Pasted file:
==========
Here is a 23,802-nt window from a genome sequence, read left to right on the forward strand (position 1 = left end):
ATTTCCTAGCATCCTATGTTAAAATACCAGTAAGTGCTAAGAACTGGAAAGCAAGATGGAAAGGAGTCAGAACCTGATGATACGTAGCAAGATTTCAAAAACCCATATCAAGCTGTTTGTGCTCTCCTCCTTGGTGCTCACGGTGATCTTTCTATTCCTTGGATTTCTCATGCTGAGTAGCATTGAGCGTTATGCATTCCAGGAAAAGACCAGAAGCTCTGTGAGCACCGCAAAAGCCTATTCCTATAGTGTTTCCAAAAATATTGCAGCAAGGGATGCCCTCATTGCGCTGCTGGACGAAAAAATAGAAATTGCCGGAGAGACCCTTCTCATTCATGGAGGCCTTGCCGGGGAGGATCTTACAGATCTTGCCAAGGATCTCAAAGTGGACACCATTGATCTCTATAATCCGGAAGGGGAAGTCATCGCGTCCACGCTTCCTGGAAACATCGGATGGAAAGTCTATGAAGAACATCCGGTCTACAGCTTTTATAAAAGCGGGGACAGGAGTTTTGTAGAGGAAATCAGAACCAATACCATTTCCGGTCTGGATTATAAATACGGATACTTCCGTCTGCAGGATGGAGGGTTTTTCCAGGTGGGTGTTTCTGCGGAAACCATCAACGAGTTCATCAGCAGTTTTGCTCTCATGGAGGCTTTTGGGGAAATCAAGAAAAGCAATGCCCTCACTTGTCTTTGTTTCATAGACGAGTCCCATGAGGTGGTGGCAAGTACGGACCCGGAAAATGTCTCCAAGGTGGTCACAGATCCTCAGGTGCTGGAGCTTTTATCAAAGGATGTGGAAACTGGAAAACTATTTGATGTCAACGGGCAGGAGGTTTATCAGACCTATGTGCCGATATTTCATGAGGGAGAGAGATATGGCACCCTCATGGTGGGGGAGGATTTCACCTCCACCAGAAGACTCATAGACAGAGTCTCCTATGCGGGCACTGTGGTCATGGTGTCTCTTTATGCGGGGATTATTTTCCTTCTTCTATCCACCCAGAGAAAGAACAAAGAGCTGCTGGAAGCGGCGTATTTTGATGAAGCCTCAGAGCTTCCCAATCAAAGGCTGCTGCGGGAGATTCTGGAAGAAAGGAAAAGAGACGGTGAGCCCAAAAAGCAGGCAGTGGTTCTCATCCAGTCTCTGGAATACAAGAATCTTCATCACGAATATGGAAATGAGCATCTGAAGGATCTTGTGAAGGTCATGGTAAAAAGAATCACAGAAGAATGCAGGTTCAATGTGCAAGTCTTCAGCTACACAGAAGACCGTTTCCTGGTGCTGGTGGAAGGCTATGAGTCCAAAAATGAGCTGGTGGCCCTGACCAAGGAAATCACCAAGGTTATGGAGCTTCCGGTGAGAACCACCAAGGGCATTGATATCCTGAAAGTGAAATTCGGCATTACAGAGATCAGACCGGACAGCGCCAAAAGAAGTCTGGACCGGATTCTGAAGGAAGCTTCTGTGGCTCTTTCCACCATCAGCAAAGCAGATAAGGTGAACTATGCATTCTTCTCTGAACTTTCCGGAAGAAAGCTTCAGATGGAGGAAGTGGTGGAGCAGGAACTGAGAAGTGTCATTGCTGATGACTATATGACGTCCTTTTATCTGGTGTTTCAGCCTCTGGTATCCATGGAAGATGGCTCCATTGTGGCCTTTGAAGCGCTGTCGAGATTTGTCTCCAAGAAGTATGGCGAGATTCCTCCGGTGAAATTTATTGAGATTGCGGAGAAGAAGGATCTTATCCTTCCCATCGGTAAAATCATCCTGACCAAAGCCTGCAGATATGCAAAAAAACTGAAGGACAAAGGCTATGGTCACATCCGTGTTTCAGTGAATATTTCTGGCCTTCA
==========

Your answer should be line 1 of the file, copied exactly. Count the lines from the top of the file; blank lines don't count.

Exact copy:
Here is a 23,802-nt window from a genome sequence, read left to right on the forward strand (position 1 = left end):